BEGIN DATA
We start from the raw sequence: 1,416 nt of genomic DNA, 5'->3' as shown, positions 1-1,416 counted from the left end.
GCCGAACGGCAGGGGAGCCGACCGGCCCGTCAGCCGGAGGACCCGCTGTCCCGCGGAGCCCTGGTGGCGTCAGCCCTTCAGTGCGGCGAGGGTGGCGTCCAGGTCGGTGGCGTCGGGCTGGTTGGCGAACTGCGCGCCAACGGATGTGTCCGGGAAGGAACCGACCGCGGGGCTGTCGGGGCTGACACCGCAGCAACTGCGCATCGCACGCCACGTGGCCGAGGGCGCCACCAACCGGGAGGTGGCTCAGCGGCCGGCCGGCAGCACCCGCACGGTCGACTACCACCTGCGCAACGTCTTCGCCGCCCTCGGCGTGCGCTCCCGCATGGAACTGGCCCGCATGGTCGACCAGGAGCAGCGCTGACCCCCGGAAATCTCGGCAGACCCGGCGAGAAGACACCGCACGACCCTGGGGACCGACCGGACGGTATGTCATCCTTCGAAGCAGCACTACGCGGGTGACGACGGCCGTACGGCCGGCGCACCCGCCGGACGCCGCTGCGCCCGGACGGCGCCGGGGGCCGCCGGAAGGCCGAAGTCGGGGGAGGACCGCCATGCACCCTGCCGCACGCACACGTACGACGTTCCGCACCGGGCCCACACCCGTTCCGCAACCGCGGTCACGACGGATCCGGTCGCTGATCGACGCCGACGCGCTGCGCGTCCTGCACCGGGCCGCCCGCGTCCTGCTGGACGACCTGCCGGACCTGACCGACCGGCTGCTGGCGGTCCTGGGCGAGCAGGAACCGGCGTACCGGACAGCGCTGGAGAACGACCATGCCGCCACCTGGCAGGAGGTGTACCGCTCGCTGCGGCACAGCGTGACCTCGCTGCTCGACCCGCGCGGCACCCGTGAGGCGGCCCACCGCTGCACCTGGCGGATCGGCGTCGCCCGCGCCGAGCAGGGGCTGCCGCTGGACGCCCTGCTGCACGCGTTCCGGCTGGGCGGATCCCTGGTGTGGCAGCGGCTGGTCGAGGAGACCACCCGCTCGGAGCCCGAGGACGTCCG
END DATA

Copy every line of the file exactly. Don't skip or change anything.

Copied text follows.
We start from the raw sequence: 1,416 nt of genomic DNA, 5'->3' as shown, positions 1-1,416 counted from the left end.
GCCGAACGGCAGGGGAGCCGACCGGCCCGTCAGCCGGAGGACCCGCTGTCCCGCGGAGCCCTGGTGGCGTCAGCCCTTCAGTGCGGCGAGGGTGGCGTCCAGGTCGGTGGCGTCGGGCTGGTTGGCGAACTGCGCGCCAACGGATGTGTCCGGGAAGGAACCGACCGCGGGGCTGTCGGGGCTGACACCGCAGCAACTGCGCATCGCACGCCACGTGGCCGAGGGCGCCACCAACCGGGAGGTGGCTCAGCGGCCGGCCGGCAGCACCCGCACGGTCGACTACCACCTGCGCAACGTCTTCGCCGCCCTCGGCGTGCGCTCCCGCATGGAACTGGCCCGCATGGTCGACCAGGAGCAGCGCTGACCCCCGGAAATCTCGGCAGACCCGGCGAGAAGACACCGCACGACCCTGGGGACCGACCGGACGGTATGTCATCCTTCGAAGCAGCACTACGCGGGTGACGACGGCCGTACGGCCGGCGCACCCGCCGGACGCCGCTGCGCCCGGACGGCGCCGGGGGCCGCCGGAAGGCCGAAGTCGGGGGAGGACCGCCATGCACCCTGCCGCACGCACACGTACGACGTTCCGCACCGGGCCCACACCCGTTCCGCAACCGCGGTCACGACGGATCCGGTCGCTGATCGACGCCGACGCGCTGCGCGTCCTGCACCGGGCCGCCCGCGTCCTGCTGGACGACCTGCCGGACCTGACCGACCGGCTGCTGGCGGTCCTGGGCGAGCAGGAACCGGCGTACCGGACAGCGCTGGAGAACGACCATGCCGCCACCTGGCAGGAGGTGTACCGCTCGCTGCGGCACAGCGTGACCTCGCTGCTCGACCCGCGCGGCACCCGTGAGGCGGCCCACCGCTGCACCTGGCGGATCGGCGTCGCCCGCGCCGAGCAGGGGCTGCCGCTGGACGCCCTGCTGCACGCGTTCCGGCTGGGCGGATCCCTGGTGTGGCAGCGGCTGGTCGAGGAGACCACCCGCTCGGAGCCCGAGGACGTCCG